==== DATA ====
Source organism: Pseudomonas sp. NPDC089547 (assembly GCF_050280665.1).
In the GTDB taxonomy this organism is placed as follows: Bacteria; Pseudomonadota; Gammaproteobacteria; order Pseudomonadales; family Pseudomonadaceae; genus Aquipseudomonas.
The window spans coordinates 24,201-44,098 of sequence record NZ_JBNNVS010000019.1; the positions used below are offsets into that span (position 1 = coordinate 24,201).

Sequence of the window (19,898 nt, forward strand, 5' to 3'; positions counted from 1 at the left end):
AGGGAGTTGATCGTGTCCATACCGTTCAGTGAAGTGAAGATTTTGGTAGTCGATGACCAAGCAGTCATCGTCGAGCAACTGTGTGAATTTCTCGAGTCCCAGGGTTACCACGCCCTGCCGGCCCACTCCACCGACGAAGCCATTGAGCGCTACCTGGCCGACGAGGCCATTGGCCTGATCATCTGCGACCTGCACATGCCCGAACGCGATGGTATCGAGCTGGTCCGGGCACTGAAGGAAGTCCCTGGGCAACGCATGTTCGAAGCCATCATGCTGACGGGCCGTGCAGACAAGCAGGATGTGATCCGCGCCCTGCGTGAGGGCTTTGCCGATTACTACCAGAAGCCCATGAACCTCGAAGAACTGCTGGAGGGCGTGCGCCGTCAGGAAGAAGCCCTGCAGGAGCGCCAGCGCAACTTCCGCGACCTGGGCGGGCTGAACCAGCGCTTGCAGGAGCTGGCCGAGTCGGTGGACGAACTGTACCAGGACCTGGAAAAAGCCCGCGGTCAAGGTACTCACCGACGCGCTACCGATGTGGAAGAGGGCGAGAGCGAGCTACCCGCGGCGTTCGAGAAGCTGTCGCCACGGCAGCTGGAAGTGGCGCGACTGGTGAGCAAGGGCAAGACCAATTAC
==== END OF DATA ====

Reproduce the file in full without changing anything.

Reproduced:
Source organism: Pseudomonas sp. NPDC089547 (assembly GCF_050280665.1).
In the GTDB taxonomy this organism is placed as follows: Bacteria; Pseudomonadota; Gammaproteobacteria; order Pseudomonadales; family Pseudomonadaceae; genus Aquipseudomonas.
The window spans coordinates 24,201-44,098 of sequence record NZ_JBNNVS010000019.1; the positions used below are offsets into that span (position 1 = coordinate 24,201).

Sequence of the window (19,898 nt, forward strand, 5' to 3'; positions counted from 1 at the left end):
AGGGAGTTGATCGTGTCCATACCGTTCAGTGAAGTGAAGATTTTGGTAGTCGATGACCAAGCAGTCATCGTCGAGCAACTGTGTGAATTTCTCGAGTCCCAGGGTTACCACGCCCTGCCGGCCCACTCCACCGACGAAGCCATTGAGCGCTACCTGGCCGACGAGGCCATTGGCCTGATCATCTGCGACCTGCACATGCCCGAACGCGATGGTATCGAGCTGGTCCGGGCACTGAAGGAAGTCCCTGGGCAACGCATGTTCGAAGCCATCATGCTGACGGGCCGTGCAGACAAGCAGGATGTGATCCGCGCCCTGCGTGAGGGCTTTGCCGATTACTACCAGAAGCCCATGAACCTCGAAGAACTGCTGGAGGGCGTGCGCCGTCAGGAAGAAGCCCTGCAGGAGCGCCAGCGCAACTTCCGCGACCTGGGCGGGCTGAACCAGCGCTTGCAGGAGCTGGCCGAGTCGGTGGACGAACTGTACCAGGACCTGGAAAAAGCCCGCGGTCAAGGTACTCACCGACGCGCTACCGATGTGGAAGAGGGCGAGAGCGAGCTACCCGCGGCGTTCGAGAAGCTGTCGCCACGGCAGCTGGAAGTGGCGCGACTGGTGAGCAAGGGCAAGACCAATTAC